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Expand chart
Data: IPUMS-USA, University of Minnesota (1900–2000), U.S. Census Bureau (2010, 2017); Chart: Harry Stevens/Axios

The share of the U.S. population made up by immigrants has returned to the levels at the turn of the 20th century — although the makeup of today's immigrant population looks very different.

Why it matters: As we saw a century ago, and are witnessing again now, immigration brings needed labor and economic benefits, but is often met with backlash from those who fear the America they know is slipping away.

America's immigrant population has ebbed and flowed over the decades as discriminatory policies have been instituted and repealed, international crises have arisen and faded, and the economy has boomed and faltered.

Two key policies:

  • The 1924 national origin quota meant few non-Europeans could come to the U.S. Coupled with the Great Depression and the lead-up to World War II, this contributed to the sharp declines seen from the early 1900s until around 1965, Jeanne Batalova, a senior policy analyst at the Migration Policy Institute, told Axios.
  • The quotas were lifted with the 1965 Immigration and Naturalization Act — which is largely still the law of the land. This came during the civil rights movement and the Cold War to persuade African and Asian nations to accept capitalism and democracy, according to Batalova.

Where immigrants have come from:

  • For most of the 19th and 20th centuries, the vast majority of immigrants came from Western and Northern Europe. The Irish fled famine, the Germans fled political instability, and Italians primarily wanted better economic opportunity.
  • The 1965 act ended a program that allowed Mexicans to work on U.S. farms but remain residents of Mexico. That changed the nature of immigration from Mexico and Central America "to primarily unauthorized," Batalova says.
    • In 1986, the U.S. gave legal status to almost 3 million undocumented immigrants — an overwhelming majority of them from Mexico. These new green-card holders could then sponsor additional family members.
    • There has been a surge of Central American asylum seekers in the U.S. over the past several years as political chaos, poverty and violence have ravaged many of those nations.
  • New laws also opened the door to immigration from Asia — initially from India and Taiwan, and later China.
  • Following the Vietnam War, there was an influx of Vietnamese people and other citizens of the region who fled to the U.S. as refugees.
  • Most recently, there's been a wave of immigration from African countries that began in the 1990s and 2000s for a wide variety of economic, political and humanitarian reasons.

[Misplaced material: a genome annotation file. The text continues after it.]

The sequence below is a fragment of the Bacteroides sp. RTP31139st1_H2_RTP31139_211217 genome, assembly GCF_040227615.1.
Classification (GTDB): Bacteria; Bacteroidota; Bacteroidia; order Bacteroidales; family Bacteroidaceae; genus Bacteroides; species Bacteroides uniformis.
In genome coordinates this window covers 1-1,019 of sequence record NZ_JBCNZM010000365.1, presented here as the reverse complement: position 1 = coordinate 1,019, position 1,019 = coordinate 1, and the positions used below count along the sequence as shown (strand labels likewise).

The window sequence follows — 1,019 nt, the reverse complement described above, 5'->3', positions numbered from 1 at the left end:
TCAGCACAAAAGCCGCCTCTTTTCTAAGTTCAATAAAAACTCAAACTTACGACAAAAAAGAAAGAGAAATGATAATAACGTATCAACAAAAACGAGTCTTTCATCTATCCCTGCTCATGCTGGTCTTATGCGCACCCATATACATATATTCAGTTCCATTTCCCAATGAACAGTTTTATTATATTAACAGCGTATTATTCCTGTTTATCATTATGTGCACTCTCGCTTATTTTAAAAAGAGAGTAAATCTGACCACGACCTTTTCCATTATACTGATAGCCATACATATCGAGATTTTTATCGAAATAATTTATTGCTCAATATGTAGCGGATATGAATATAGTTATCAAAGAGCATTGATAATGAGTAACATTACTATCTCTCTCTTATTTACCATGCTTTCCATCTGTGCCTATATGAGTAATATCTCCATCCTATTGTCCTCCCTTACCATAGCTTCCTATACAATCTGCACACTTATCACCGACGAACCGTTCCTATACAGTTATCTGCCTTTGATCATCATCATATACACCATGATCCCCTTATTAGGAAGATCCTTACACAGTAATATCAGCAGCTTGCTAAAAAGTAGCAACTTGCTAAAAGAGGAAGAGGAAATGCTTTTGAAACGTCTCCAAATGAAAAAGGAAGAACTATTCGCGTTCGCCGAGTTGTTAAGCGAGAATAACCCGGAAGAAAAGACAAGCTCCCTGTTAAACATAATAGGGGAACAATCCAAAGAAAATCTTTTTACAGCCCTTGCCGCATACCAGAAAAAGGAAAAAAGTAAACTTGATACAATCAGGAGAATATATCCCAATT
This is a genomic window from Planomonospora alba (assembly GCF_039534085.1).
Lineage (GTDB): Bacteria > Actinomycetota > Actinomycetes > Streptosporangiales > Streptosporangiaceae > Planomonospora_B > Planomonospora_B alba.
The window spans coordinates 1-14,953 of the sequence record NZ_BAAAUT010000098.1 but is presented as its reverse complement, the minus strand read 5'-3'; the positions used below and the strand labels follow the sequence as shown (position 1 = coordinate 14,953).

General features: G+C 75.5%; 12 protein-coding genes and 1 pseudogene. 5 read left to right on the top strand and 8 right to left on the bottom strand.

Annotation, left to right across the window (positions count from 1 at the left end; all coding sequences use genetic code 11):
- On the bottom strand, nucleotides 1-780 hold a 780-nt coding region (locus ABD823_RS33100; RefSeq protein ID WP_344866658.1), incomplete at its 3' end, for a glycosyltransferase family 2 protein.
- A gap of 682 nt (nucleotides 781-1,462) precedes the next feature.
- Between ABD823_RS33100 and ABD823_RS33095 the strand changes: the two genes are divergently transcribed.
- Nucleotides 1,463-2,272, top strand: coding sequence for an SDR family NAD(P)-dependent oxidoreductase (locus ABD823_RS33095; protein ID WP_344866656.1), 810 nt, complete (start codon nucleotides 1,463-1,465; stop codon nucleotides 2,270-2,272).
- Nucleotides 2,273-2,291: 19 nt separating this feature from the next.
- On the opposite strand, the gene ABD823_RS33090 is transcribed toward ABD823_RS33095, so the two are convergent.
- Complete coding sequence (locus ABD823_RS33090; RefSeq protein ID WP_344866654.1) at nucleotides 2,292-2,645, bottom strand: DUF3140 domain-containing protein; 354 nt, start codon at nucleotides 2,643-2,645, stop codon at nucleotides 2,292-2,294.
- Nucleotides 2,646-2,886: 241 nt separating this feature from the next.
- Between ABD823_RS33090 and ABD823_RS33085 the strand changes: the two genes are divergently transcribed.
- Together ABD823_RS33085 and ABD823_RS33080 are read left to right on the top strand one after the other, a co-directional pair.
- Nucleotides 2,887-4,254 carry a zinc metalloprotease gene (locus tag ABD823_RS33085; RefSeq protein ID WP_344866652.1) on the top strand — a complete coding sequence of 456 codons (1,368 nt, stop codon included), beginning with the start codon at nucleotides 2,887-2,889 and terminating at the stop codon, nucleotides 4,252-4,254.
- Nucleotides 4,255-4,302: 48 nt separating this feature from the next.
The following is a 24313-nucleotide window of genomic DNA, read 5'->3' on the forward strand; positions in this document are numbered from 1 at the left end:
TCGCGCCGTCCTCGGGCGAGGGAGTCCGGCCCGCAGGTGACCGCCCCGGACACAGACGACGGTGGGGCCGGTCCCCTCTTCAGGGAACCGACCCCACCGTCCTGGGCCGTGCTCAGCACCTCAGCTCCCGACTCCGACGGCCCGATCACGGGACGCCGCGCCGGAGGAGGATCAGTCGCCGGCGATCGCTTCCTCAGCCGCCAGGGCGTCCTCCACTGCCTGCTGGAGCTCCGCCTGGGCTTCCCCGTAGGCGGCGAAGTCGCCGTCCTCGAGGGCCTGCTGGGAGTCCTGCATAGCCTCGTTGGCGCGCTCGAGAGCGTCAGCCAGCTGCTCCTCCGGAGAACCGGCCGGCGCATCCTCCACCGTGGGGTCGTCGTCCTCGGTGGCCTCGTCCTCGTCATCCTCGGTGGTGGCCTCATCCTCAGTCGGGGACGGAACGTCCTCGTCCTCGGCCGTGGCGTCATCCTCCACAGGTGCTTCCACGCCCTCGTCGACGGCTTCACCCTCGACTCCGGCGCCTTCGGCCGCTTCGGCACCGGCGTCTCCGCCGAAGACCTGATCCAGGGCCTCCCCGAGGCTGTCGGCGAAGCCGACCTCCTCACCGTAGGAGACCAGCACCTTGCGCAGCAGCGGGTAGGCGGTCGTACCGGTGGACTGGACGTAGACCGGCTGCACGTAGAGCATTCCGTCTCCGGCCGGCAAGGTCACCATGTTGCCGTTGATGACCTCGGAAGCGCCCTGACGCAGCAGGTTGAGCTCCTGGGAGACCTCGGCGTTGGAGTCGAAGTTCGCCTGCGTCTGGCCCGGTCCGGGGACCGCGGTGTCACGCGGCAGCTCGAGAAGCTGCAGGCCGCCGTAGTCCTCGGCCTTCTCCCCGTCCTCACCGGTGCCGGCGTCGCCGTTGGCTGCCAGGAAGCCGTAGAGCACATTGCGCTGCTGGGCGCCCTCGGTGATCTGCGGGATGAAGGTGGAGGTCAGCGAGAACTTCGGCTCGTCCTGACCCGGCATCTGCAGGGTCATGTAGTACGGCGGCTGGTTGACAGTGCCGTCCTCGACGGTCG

The big picture: Nationalist phobias prompted the original immigrant quotas in the U.S., according to Guillermo Cantor, research director at the American Immigration Council. There were fears that the number of Chinese people coming to the U.S. for work would change the culture, or that German would become the dominant language in Pennsylvania. There are echoes of those sentiments in the current political climate.

What's next: Congress has been slow to make major changes to immigration laws, and many of the Trump administration's efforts have been held up in courts, making it difficult to predict just yet whether current trends will be reversed, immigration experts tell Axios.

Original story: The U.S. is back to being a nation of immigrants (8/30/18)

Go deeper

Scoop: U.S. begins denying Afghan immigrants

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The Biden administration has begun issuing denials to Afghans seeking to emigrate to the United States through the humanitarian parole process, after a system that typically processes 2,000 applications annually has been flooded with more than 30,000.

Why it matters: Afghans face steeper odds and longer processes for escaping to the U.S., despite the earlier sweeping efforts by the Biden administration to assist its allies. Immigration lawyers and advocacy groups say the government has set untenable barriers to a safe haven in the U.S.

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Dems invoke Robert Byrd to sell Manchin on Senate rules changes

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A small group of Senate Democrats is privately invoking the legacy of late West Virginia Sen. Robert Byrd in an effort to sway Sen. Joe Manchin (D-W.Va.) to support their plans to change the chamber's rules, Axios has learned.

Why it matters: Manchin — who holds Byrd's Senate seat — has often referenced his predecessor's strong moral conviction and insistence on preserving the Senate as an institution, as justification for some of his tough positions.

House votes to ban imports from Xinjiang over forced labor concerns

House Speaker Nancy Pelosi. Photo: Anna Moneymaker/Getty Images

The House voted 428-1 on Wednesday to pass a bill that would ban all imports from the Chinese region of Xinjiang unless the U.S. government determines that the products were not made with forced labor.

Why it matters: Both the Trump and Biden administrations, as well as several foreign parliaments, have recognized China's repression of Uyghurs and other Muslim minorities in Xinjiang as genocide.